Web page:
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Written by Cyndie Martini
on February 16, 2017

As financial technology evolves, it's important that credit unions keep up with the changes so they can continue to offer their members convenient, timely products and services. However, implementing new technologies at the right time is crucial.

Releasing a popular new service might attract new members or revitalize relationships with existing ones. But if that new service is wrought with troublesome or even harmful mistakes, introducing it could cause more harm than good.

Financial institutions make a point to utilize new technologies to improve member services, including the implementation of mobile banking and peer-to-peer cardless transactions. Following this smartphone-forward trend, several banks and credit unions have begun to allow cardless ATM withdrawals with the help of a mobile app.

Curbing or fueling fraud?

When first introduced, the idea that a mobile app could give access to an ATM withdrawal was meant to be a positive one that could help curb fraud, according to Credit Union Times, in a 2014 article highlighting one of the first credit unions to offer the service. Because a card isn't needed, skimming devices would be rendered useless, and it would require more than simply knowing a four-digit PIN to gain access to cash.

However, a report from KrebsOnSecurity showed that cardless ATM transactions aren't exactly immune to fraud. The article highlighted the story of Kristina Markula, a Chase bank customer who unsuccessfully tried to access her checking account with her phone from a Mexico hotel while on vacation.

Once she returned to the U.S., she found that $2,900 had been moved from her savings account to her checking account, then withdrawn from an ATM. The fraudster had obtained Markula's username and password to her online bank account, logged in and added a new mobile number to the account. From there, the criminal was able to easily access Markula's funds, move them around and ultimately take them out.

Markula was targeted by a six-person group who used the same process to empty the Chase bank accounts of consumers in several states, and who were eventually arrested. However, it's unclear how many people were affected by the crime spree, or how many victims were notified of the activity or got their money back.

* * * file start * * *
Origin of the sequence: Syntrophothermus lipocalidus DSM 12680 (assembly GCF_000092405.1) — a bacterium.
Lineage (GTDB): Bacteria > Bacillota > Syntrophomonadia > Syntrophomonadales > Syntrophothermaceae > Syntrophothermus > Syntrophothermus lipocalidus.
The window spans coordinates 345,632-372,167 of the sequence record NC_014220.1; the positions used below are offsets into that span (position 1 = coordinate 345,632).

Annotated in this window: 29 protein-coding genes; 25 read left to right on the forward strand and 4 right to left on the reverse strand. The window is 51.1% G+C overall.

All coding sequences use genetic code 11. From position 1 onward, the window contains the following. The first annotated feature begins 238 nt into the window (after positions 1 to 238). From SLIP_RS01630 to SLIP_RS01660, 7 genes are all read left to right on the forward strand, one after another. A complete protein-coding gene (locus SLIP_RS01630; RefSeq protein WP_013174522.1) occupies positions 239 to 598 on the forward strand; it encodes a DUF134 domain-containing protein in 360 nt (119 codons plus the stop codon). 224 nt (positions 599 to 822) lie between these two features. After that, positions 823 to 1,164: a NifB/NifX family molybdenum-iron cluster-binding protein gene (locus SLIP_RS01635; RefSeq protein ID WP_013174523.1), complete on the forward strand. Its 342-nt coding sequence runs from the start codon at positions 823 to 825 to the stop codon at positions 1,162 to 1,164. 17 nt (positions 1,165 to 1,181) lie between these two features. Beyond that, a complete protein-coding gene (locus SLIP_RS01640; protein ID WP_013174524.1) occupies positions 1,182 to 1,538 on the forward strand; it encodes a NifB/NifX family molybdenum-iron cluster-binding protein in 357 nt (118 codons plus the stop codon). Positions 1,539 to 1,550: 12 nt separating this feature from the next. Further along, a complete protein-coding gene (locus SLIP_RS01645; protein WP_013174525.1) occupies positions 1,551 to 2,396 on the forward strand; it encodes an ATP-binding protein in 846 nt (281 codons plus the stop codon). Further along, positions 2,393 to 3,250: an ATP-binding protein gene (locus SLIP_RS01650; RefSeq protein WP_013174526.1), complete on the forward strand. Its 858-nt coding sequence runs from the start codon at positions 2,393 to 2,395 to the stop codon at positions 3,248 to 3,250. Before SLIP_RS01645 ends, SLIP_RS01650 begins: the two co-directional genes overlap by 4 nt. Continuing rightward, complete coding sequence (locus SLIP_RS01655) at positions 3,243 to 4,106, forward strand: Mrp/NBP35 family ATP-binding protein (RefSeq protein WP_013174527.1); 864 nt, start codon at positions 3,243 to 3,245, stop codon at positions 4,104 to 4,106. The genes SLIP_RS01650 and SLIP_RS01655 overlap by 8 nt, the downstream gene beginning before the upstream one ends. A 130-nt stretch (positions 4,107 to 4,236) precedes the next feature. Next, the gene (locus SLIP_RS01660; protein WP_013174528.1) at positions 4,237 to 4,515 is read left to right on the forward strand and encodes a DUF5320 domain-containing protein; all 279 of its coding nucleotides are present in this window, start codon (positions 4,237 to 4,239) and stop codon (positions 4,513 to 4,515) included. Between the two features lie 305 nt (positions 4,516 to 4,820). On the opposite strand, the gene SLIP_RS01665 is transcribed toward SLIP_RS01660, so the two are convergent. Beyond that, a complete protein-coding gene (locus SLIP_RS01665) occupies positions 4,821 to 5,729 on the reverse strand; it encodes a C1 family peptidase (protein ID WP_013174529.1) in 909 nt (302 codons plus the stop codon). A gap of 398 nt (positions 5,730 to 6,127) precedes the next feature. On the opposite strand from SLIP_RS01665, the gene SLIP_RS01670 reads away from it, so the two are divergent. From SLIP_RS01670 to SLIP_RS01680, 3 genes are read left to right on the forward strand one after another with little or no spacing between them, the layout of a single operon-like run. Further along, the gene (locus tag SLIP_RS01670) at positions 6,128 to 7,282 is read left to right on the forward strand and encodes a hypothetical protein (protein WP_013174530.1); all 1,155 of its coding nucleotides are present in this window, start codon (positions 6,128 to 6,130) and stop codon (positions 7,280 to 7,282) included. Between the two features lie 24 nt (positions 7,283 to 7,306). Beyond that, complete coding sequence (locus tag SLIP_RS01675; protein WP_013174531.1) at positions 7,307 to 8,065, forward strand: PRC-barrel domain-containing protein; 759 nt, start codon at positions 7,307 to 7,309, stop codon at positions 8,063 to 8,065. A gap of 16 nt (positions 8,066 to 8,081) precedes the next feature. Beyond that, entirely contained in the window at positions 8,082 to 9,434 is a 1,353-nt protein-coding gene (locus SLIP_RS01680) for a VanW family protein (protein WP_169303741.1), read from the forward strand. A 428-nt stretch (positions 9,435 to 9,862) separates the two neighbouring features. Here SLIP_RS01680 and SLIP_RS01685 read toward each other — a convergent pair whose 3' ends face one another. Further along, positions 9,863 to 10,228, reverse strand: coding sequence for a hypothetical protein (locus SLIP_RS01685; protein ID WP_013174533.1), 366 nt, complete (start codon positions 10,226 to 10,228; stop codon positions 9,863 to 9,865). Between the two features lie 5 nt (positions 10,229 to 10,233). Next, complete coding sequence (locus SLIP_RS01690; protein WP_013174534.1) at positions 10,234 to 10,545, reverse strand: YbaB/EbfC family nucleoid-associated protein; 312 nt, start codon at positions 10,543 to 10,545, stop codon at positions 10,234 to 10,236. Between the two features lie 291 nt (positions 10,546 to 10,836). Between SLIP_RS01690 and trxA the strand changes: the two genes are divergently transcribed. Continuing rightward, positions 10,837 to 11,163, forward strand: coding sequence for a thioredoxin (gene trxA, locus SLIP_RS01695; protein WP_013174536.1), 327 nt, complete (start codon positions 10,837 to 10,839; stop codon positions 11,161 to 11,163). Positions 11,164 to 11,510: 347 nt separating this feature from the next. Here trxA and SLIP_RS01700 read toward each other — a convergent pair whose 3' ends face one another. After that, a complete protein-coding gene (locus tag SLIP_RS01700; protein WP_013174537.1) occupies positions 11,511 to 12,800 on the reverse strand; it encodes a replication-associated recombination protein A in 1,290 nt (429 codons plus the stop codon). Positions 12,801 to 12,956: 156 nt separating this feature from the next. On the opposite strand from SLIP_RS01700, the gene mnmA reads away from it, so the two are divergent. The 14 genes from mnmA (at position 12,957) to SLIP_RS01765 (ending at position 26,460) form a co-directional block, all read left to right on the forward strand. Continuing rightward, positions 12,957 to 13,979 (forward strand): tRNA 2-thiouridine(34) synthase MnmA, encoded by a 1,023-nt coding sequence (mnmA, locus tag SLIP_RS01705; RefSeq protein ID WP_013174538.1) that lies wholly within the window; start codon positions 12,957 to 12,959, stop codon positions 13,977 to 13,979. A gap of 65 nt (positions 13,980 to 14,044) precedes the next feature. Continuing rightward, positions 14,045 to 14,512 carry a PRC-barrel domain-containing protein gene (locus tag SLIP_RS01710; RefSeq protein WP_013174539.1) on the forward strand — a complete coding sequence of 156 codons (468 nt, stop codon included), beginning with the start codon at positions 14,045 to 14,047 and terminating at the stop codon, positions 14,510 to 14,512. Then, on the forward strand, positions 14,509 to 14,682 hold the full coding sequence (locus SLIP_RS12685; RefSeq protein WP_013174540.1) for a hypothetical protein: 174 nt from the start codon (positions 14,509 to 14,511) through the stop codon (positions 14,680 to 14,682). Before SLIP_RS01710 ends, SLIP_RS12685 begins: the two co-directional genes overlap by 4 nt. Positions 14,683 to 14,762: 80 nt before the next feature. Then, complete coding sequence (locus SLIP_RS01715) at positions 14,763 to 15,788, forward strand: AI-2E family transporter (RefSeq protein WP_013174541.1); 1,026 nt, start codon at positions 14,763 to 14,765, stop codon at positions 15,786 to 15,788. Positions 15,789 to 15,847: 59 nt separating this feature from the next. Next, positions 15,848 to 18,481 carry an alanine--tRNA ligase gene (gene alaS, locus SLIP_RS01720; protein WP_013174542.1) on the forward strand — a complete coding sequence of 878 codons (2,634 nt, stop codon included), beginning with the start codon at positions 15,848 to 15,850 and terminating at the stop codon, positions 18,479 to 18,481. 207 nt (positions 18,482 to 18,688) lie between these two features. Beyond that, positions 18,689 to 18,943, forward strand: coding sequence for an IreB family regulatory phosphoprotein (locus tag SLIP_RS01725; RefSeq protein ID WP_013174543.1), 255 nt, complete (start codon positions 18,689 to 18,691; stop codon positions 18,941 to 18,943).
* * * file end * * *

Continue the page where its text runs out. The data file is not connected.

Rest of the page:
Introducing technologies the right way

Markula's story is enough to persuade a consumer that cardless ATM transactions aren't quite ready for widespread use. However, as more people and financial institutions adopt mobile banking technologies into their daily routine, credit unions need to keep up with the trend. More importantly, though, it's crucial that credit unions are rolling out these new services with confidence in their security, as well as their ability to respond properly to a fraudulent claim.

  1. Add extra security layers

One way to prevent cardless ATM fraud is to increase security barriers, Avivah Litan, a fraud analyst at Gartner Inc., told KrebsOnSecurity.

"Identity proofing remains the weakest point in mobile banking," she told the source. "Asking for the customer's username and password to on-board a new mobile device isn't enough."

She advised adding a PIN entry requirement one step in the security process.

  1. Have a proactive and responsive claims process

One of Chase's mistakes in Markula's case is not promptly addressing the situation. Markula had to make many calls through the bank's fraud department. Her claim was even denied before the bank agreed to reimburse her the missing funds.

"I'm pretty frustrated at the process so far," she told KrebsOnSecurity. " ... The time it takes to reach someone and poor communication seems designed to make one want to give up."

Credit unions that have already implemented, or are considering rolling out cardless ATM transactions, need to be sure that in the event of fraud your member is taken care of promptly and adequately. Chase failed to notify victims of the crime spree, and interactions with Markula were frustrating and largely inefficient.

"It makes you wonder how many other people didn't dispute the charges," she commented. "Thankfully, I don't give up easily."

  1. Educate your members

It's possible that the fraudsters wouldn't have been able to access Markula's account had she not attempted to log into her mobile banking app using an unsecure hotel network. Teaching your members mobile banking best practices will go a long way in preventing fraud. Explain the importance of secure networks and refraining from mobile banking and shopping on public Wi-Fi networks.

As technologies continue to evolve and more financial tasks can be performed on a smartphone, credit unions will need to adapt to remain relevant and competitive. However, doing the proper due diligence prior to rolling out a new service is crucial. Keep your members safe by offering them secure ways to access funds and educating them on the best way to keep their identity and finances protected.

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